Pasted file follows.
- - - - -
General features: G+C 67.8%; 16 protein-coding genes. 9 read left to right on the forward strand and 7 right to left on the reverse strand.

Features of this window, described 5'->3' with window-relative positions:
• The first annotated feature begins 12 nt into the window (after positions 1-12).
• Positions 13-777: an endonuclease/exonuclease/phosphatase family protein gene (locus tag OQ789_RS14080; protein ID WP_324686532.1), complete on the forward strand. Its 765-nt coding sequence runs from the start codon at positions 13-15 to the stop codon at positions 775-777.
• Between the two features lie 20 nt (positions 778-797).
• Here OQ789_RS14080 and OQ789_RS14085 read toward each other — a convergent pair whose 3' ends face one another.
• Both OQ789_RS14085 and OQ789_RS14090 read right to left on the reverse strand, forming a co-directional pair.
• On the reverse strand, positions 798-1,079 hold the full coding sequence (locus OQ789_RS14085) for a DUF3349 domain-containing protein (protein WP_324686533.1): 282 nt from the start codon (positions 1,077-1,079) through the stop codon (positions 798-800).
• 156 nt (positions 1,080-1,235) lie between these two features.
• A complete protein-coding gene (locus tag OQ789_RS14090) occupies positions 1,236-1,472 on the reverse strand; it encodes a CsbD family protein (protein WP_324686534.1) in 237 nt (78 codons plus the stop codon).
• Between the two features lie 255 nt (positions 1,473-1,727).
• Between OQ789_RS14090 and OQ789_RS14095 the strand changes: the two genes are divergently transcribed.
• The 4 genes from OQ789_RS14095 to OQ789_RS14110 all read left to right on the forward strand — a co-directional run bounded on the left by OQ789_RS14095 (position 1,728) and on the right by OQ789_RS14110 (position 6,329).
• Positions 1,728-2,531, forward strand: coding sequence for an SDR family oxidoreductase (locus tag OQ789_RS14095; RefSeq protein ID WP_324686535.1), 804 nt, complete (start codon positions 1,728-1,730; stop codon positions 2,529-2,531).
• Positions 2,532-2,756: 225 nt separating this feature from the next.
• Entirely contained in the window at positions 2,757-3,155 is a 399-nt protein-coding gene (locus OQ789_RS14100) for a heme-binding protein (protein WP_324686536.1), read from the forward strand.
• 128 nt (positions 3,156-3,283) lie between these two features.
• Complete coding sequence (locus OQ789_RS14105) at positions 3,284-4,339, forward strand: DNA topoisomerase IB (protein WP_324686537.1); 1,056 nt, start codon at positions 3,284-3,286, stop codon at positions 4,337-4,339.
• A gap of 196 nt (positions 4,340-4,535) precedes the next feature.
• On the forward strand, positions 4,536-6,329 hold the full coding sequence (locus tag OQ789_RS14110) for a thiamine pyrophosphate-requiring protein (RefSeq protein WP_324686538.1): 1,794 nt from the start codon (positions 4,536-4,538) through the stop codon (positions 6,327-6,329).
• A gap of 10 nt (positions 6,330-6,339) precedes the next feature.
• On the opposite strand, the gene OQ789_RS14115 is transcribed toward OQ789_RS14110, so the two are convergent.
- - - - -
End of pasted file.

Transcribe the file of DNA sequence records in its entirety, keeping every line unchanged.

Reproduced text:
General features: G+C 67.8%; 16 protein-coding genes. 9 read left to right on the forward strand and 7 right to left on the reverse strand.

Features of this window, described 5'->3' with window-relative positions:
• The first annotated feature begins 12 nt into the window (after positions 1-12).
• Positions 13-777: an endonuclease/exonuclease/phosphatase family protein gene (locus tag OQ789_RS14080; protein ID WP_324686532.1), complete on the forward strand. Its 765-nt coding sequence runs from the start codon at positions 13-15 to the stop codon at positions 775-777.
• Between the two features lie 20 nt (positions 778-797).
• Here OQ789_RS14080 and OQ789_RS14085 read toward each other — a convergent pair whose 3' ends face one another.
• Both OQ789_RS14085 and OQ789_RS14090 read right to left on the reverse strand, forming a co-directional pair.
• On the reverse strand, positions 798-1,079 hold the full coding sequence (locus OQ789_RS14085) for a DUF3349 domain-containing protein (protein WP_324686533.1): 282 nt from the start codon (positions 1,077-1,079) through the stop codon (positions 798-800).
• 156 nt (positions 1,080-1,235) lie between these two features.
• A complete protein-coding gene (locus tag OQ789_RS14090) occupies positions 1,236-1,472 on the reverse strand; it encodes a CsbD family protein (protein WP_324686534.1) in 237 nt (78 codons plus the stop codon).
• Between the two features lie 255 nt (positions 1,473-1,727).
• Between OQ789_RS14090 and OQ789_RS14095 the strand changes: the two genes are divergently transcribed.
• The 4 genes from OQ789_RS14095 to OQ789_RS14110 all read left to right on the forward strand — a co-directional run bounded on the left by OQ789_RS14095 (position 1,728) and on the right by OQ789_RS14110 (position 6,329).
• Positions 1,728-2,531, forward strand: coding sequence for an SDR family oxidoreductase (locus tag OQ789_RS14095; RefSeq protein ID WP_324686535.1), 804 nt, complete (start codon positions 1,728-1,730; stop codon positions 2,529-2,531).
• Positions 2,532-2,756: 225 nt separating this feature from the next.
• Entirely contained in the window at positions 2,757-3,155 is a 399-nt protein-coding gene (locus OQ789_RS14100) for a heme-binding protein (protein WP_324686536.1), read from the forward strand.
• 128 nt (positions 3,156-3,283) lie between these two features.
• Complete coding sequence (locus OQ789_RS14105) at positions 3,284-4,339, forward strand: DNA topoisomerase IB (protein WP_324686537.1); 1,056 nt, start codon at positions 3,284-3,286, stop codon at positions 4,337-4,339.
• A gap of 196 nt (positions 4,340-4,535) precedes the next feature.
• On the forward strand, positions 4,536-6,329 hold the full coding sequence (locus tag OQ789_RS14110) for a thiamine pyrophosphate-requiring protein (RefSeq protein WP_324686538.1): 1,794 nt from the start codon (positions 4,536-4,538) through the stop codon (positions 6,327-6,329).
• A gap of 10 nt (positions 6,330-6,339) precedes the next feature.
• On the opposite strand, the gene OQ789_RS14115 is transcribed toward OQ789_RS14110, so the two are convergent.